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[153] and I was well pleased to find that in such an academical company justice was done to them. It would not have been so twenty years ago. But Whewell and Hallam are above all common prejudices, at least . . .

April 7.—We made a most delightful visit to Miss Joanna Baillie. . . . . She talked of Scott with a tender enthusiasm that was contagious, and of Lockhart with a kindness that is uncommon when coupled with his name, and which seemed only characteristic of her benevolence. It is very rare that old age, or, indeed, any age, is found so winning and agreeable. I do not wonder that Scott in his letters treats her with more deference, and writes to her with more care and beauty, than to any other of his correspondents, however high or titled. . . . .

We dined at Henry N. Coleridge's. He lives very pleasantly near Regent's Park, and old Mrs. Coleridge, the widow of S. T. Coleridge and mother of his wife, lives with him. The Head Master of Eton was there,—a stiff dominie, but not without agreeable talk,—and two or three barristers, with as many ladies, and the dinner was agreeable. Coleridge himself has a good deal of acuteness.

In talking of Southey and Wordsworth, he said—what is according to my own impression—that Wordsworth has a keen enjoyment of life, and he added that Southey is become extremely weary of life. Not long since, he said, somebody was predicting what they should see, if he and Southey lived ten years longer. Without directly interrupting him, Southey clasped his hands and cast his eyes upward, ejaculating parenthetically, ‘Which God in his infinite mercy forbid!’ and seemed to shudder all over at the thought of his possibly living so long. He has been in this melancholy state, I understand, ever since Mrs. Southey first gave signs of insanity, about five years ago.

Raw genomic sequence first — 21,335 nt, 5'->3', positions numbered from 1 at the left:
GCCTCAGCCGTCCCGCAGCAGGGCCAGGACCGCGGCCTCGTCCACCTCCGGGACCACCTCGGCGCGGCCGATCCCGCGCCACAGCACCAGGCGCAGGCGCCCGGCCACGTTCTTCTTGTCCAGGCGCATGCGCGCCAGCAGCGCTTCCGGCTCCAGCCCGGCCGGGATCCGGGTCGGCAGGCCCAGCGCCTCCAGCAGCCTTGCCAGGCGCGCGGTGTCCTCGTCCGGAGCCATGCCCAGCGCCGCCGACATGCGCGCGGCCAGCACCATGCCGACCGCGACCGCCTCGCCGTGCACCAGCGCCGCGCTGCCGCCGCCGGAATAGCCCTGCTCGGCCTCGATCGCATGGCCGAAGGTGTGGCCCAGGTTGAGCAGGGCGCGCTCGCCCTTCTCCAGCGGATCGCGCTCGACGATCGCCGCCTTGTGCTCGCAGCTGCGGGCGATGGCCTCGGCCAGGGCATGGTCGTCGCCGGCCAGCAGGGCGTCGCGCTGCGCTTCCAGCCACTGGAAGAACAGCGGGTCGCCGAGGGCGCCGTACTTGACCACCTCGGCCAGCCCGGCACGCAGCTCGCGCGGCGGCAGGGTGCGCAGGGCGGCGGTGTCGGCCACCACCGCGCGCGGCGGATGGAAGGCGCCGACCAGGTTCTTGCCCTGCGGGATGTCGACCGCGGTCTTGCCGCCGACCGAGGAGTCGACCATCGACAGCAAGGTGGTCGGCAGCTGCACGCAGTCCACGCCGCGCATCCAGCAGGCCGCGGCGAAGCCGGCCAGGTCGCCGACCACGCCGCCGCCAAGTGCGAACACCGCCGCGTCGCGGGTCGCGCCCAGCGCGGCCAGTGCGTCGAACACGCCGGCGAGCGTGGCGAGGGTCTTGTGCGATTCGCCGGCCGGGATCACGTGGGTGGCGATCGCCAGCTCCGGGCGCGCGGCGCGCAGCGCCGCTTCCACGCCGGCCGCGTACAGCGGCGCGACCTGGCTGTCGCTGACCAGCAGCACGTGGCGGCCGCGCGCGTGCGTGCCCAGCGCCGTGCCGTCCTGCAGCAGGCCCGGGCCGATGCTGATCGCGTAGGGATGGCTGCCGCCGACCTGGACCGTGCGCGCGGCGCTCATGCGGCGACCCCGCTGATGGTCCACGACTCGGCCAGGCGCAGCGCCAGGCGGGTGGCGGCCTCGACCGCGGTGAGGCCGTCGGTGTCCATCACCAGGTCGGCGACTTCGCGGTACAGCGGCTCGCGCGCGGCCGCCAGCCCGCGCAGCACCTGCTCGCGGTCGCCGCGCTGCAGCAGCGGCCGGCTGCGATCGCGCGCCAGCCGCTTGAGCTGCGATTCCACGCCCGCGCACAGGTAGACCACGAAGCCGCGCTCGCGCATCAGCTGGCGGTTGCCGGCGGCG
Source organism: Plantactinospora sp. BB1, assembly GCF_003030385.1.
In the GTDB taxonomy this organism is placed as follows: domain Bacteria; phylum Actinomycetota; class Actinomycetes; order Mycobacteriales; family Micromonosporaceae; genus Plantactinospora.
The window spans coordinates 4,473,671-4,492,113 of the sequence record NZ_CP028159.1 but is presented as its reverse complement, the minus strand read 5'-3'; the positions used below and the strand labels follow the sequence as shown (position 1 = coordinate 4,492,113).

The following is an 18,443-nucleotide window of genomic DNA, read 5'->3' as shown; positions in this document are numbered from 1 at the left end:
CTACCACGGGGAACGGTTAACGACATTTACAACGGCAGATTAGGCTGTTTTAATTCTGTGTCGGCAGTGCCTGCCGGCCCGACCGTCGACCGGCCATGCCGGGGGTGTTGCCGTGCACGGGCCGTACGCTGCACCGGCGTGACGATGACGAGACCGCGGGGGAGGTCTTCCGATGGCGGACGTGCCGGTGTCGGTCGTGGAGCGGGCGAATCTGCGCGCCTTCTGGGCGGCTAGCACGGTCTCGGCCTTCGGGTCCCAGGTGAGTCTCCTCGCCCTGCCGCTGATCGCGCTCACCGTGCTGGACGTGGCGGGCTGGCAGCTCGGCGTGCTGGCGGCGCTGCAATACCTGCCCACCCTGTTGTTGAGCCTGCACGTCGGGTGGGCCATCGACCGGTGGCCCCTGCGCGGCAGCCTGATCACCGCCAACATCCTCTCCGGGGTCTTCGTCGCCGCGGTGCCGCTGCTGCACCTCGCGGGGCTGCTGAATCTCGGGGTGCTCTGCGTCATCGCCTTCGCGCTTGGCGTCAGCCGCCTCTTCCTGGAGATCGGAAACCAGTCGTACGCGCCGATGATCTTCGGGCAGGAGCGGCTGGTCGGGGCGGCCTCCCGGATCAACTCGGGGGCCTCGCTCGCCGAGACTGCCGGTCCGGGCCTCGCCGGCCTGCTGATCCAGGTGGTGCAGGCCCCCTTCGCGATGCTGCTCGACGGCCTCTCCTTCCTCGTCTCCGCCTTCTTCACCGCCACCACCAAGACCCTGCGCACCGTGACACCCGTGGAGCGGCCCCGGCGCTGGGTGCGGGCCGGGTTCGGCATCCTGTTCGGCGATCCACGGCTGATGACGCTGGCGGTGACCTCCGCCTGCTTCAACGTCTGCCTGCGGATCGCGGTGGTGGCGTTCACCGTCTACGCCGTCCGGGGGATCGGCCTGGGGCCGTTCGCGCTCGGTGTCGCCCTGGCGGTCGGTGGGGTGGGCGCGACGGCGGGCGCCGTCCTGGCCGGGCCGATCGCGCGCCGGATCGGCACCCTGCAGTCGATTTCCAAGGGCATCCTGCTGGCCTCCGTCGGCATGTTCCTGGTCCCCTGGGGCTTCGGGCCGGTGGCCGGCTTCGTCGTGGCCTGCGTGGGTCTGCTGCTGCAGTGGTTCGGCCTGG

Mrs. Coleridge, the elder, presided at the table, her daughter not being well enough, from recent illness, to be in her place; but she came down into the saloon afterwards . . . . . Her health has long been bad, and she showed to-day but slight traces of the round, happy, and most beautiful creature I knew, just sixteen years old, in 1819, at Southey's. But she was very lady-like and gentle in her manner, and showed occasionally bright flashes of spirit and fancy. She is very pleasing, too, and I dare say has much of the extraordinary talent her father gives her credit for. We enjoyed our visit, and, though tired with a laborious day, stayed late.

April 9.—We went this morning, by the invitation of Sir Francis


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